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IV. Organized Resistance
OVERVIEW   |   I. BUILDING THE NAZI REGIME   |   II. THE NAZI STATE   |   III. THE SS AND POLICE SYSTEM   |   IV. ORGANIZED RESISTANCE   |   V. RACIAL POLITICS   |   VI. THE MILITARY, FOREIGN POLICY, AND WAR   |   VII. ECONOMY AND LABOR   |   VIII. GENDER, FAMILY, AND GENERATIONS   |   IX. RELIGION   |   X. LITERATURE, ART, AND MUSIC   |   XI. PROPAGANDA AND PUBLIC REACTION   |   XII. REGION, CITY, AND COUNTRYSIDE   |   XIII. SCIENCE

The remnants of Communist and Social Democratic organizations sought to maintain underground networks capable – at least – of spreading anti-Nazi literature and gathering information on the success or failure of Nazi measures. Over time, other pockets of opposition developed among those Germans who were deeply troubled by the Nazi regime on the basis of strongly held political, ethical, and religious beliefs. A group of once powerful army officers under the effective leadership of Ludwig Beck (1880-1944), who resigned as chief of the army general staff in 1938, considered trying to remove Hitler by force in order to prevent war, but they failed to attract a critical mass among the military elite. Like other resisters, they were hampered by Hitler’s popularity and his various diplomatic triumphs.

At first, German military victories bolstered public confidence in the regime. The prewar distinction between activity considered treasonous by the regime [Hochverrat] and treason against the nation [Landesverrat] seemed to vanish once German soldiers, sailors, and pilots were engaged on the fronts. For some officers, the oath of loyalty they had sworn personally to Hitler (this was introduced in August 1934, immediately after Hindenburg’s death) was another inducement to shun the resistance. Moreover, plotting against the regime during wartime meant risking one’s reputation, since resisters would surely be depicted as trying to stab the German military in the back – Hitler’s standard (false) accusation against the revolutionaries of November 1918. And, of course, it also meant risking execution (and the execution of family members).

Protestant theologian Dietrich Bonhoeffer (1906-1945) drew attention to the spiritual isolation of those opposed to Nazism. He tried to explain the apparent lack of German “civil courage” by referring to the traditional German understanding of freedom – freedom that failed to call for individual responsibility. As a member of the Confessing Church, Bonhoeffer was banned from preaching and teaching, but he managed for a while to continue his work illegally. During the war, he became involved with the resistance movement based in the Office of Military Intelligence of the High Command of the Wehrmacht. On April 5, 1943, the Gestapo arrested Bonhoeffer for undermining military morale. After being imprisoned for two years, he was executed on April 8, 1945, only a month before the war in Europe ended.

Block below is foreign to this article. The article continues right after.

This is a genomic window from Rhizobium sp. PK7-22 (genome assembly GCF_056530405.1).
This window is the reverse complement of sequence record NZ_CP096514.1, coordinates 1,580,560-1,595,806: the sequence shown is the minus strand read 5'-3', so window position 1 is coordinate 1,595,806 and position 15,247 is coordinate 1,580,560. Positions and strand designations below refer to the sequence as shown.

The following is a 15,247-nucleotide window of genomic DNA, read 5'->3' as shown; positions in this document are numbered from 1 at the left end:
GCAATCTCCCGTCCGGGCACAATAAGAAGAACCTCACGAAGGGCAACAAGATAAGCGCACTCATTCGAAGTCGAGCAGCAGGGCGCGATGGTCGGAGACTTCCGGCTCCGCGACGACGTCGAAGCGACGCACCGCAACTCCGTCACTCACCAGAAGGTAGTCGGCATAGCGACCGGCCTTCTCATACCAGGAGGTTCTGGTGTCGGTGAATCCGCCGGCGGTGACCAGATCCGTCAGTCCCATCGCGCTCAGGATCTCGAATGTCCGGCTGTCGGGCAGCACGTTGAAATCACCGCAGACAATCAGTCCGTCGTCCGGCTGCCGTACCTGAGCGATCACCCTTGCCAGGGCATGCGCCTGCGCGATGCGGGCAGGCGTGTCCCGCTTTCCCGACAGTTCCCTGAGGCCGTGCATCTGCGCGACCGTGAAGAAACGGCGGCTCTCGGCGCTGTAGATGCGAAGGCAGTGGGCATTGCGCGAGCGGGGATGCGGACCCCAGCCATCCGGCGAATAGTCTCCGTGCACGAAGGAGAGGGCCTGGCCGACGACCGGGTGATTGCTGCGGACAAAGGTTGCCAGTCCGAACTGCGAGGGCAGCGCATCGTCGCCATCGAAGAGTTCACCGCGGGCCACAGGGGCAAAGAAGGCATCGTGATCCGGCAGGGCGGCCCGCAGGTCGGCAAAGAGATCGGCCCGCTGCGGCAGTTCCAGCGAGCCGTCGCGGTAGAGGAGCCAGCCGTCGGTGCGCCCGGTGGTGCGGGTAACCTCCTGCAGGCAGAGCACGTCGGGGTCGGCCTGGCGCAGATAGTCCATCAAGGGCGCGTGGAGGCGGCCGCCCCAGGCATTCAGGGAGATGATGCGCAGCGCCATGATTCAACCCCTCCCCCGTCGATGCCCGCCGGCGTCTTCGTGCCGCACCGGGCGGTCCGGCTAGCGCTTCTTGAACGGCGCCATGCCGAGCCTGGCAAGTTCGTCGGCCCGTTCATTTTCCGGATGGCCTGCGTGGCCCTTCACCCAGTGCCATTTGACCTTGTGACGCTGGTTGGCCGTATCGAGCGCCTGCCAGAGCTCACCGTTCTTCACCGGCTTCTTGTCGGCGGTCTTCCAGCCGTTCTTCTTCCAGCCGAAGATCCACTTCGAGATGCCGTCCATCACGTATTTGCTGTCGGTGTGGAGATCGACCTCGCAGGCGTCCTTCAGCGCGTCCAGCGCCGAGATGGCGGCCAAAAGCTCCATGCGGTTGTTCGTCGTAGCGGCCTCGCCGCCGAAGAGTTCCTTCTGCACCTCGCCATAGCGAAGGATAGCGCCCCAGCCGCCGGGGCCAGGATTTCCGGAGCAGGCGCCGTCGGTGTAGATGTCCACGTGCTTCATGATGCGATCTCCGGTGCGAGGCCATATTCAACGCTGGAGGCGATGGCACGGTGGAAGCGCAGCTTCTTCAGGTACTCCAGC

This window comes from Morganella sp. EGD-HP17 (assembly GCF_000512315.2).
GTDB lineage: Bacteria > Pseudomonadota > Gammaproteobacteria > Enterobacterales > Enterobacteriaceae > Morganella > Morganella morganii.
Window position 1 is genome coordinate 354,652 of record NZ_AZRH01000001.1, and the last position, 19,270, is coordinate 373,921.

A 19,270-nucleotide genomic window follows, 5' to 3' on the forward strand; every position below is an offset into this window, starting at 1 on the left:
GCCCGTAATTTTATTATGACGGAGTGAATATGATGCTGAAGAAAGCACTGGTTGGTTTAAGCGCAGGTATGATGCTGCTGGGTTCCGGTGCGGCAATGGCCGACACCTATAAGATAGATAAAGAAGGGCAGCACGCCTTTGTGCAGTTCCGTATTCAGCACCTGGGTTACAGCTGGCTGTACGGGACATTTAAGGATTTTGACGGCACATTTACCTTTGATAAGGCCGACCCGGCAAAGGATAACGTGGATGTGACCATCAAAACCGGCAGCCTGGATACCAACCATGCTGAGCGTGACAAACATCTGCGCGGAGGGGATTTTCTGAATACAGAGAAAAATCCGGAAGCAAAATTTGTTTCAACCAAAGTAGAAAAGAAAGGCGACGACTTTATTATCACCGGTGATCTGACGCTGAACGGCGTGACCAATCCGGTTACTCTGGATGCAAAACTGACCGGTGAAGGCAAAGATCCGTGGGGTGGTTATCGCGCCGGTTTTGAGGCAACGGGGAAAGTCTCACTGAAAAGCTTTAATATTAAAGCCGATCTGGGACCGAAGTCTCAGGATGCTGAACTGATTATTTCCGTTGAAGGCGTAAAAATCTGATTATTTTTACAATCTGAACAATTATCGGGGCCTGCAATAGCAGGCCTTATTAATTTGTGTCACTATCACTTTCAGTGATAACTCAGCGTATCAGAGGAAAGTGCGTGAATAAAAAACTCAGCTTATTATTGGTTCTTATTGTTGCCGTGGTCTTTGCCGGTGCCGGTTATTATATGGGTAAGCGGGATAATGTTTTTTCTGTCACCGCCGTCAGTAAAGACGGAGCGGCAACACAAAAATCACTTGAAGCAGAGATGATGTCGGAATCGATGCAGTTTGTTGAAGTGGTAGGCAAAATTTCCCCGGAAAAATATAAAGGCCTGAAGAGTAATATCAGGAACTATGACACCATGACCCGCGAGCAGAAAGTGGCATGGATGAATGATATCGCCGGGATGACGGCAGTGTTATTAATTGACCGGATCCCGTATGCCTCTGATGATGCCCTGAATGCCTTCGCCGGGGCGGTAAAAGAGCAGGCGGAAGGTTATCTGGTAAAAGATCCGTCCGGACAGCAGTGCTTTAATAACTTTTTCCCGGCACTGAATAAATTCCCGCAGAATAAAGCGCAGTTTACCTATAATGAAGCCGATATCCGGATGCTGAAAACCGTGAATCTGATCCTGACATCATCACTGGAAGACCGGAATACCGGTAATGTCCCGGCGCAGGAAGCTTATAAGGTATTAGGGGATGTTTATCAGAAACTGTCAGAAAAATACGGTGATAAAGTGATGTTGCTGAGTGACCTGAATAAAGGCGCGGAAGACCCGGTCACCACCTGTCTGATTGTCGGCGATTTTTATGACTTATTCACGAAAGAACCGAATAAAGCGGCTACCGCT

Based at Ludwig Maximilians University in Munich, the White Rose was one of Germany’s most articulate resistance groups. Its core consisted of five students, siblings Hans (1918-1943) and Sophie Scholl (1921-1943), Alexander Schmorell (1917-1943), Christoph Probst (1919-1943), and Willi Graf (1918-1943); they were later joined by Professor Karl Huber (1893-1943). The group mailed and distributed a series of six broadsheets that aimed to inform citizens and encourage active resistance. Their fifth broadsheet, issued in January 1943, is notable for the certainty with which it states that Germany was destined for military defeat. It is also significant that the broadsheet refers only fleetingly to the fate of the Jews – presumably the authors believed that this information was already public knowledge.

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